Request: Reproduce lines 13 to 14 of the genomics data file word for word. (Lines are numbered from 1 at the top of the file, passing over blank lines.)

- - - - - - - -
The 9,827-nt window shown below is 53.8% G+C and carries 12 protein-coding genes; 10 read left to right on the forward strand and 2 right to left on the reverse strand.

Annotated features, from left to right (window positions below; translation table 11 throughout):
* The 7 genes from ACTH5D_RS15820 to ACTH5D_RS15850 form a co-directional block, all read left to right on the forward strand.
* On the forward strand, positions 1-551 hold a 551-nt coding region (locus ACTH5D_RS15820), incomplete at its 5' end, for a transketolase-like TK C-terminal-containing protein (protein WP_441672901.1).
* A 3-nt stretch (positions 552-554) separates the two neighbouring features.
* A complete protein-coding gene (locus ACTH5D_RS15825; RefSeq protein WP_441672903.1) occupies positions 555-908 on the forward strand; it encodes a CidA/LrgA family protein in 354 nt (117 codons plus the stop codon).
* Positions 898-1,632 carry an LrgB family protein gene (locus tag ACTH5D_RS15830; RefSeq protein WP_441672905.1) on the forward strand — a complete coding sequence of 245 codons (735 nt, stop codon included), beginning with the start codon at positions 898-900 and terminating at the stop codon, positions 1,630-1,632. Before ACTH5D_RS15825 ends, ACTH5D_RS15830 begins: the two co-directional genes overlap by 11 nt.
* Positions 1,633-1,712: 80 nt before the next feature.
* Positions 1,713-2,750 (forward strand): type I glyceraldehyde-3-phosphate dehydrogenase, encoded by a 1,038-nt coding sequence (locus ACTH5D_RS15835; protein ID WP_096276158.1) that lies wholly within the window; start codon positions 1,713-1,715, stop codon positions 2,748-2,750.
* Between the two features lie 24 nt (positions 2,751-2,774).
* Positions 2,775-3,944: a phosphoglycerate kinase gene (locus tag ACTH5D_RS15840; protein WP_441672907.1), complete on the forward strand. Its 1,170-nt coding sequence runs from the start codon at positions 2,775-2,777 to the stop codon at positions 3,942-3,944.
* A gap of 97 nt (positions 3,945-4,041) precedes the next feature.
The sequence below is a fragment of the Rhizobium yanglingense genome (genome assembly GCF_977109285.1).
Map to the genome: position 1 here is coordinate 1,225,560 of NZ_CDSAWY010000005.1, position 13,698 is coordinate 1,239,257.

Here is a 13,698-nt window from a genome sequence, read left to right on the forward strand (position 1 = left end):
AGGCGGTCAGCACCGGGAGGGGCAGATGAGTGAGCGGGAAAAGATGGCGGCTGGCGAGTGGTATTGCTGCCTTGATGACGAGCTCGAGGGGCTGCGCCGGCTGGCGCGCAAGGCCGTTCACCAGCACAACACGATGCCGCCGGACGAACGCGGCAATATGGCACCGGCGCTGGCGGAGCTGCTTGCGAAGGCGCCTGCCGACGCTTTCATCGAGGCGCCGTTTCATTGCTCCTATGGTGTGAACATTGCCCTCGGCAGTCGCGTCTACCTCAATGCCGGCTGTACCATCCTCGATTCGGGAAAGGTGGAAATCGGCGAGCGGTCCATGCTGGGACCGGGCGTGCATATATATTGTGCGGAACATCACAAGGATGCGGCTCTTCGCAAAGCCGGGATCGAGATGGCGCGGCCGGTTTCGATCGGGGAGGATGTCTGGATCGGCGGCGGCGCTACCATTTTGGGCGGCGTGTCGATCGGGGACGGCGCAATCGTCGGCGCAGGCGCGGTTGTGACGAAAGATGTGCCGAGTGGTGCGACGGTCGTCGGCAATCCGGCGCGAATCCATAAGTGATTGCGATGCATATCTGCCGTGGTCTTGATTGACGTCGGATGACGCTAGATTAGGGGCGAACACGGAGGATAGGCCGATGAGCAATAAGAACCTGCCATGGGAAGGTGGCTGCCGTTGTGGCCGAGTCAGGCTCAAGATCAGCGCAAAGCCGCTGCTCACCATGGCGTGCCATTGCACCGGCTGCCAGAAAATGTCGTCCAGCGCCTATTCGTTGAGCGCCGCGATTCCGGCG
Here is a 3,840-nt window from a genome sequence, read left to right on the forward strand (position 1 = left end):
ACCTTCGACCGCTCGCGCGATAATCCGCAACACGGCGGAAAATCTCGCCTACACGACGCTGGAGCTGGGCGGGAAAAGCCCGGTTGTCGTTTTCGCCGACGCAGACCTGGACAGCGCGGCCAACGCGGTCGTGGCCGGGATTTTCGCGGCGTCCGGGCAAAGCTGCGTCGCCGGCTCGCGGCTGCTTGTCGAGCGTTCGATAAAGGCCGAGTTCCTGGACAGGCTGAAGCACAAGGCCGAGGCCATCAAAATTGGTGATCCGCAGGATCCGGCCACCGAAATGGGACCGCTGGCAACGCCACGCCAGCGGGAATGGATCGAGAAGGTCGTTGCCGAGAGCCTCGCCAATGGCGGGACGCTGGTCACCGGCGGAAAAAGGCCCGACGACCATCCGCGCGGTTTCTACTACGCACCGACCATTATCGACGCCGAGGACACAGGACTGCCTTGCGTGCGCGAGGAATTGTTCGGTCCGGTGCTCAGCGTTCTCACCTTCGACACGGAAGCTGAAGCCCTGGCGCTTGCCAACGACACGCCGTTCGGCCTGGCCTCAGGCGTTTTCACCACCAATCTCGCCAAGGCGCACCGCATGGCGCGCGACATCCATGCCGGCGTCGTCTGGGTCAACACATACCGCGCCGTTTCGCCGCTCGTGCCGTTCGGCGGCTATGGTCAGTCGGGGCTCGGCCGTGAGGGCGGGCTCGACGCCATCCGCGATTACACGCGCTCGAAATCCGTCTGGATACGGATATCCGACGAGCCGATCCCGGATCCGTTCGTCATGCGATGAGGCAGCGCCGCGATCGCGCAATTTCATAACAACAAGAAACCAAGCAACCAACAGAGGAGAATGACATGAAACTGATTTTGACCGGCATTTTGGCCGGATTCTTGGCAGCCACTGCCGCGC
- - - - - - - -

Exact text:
The sequence below is a fragment of the Rhizobium yanglingense genome (genome assembly GCF_977109285.1).
Map to the genome: position 1 here is coordinate 1,225,560 of NZ_CDSAWY010000005.1, position 13,698 is coordinate 1,239,257.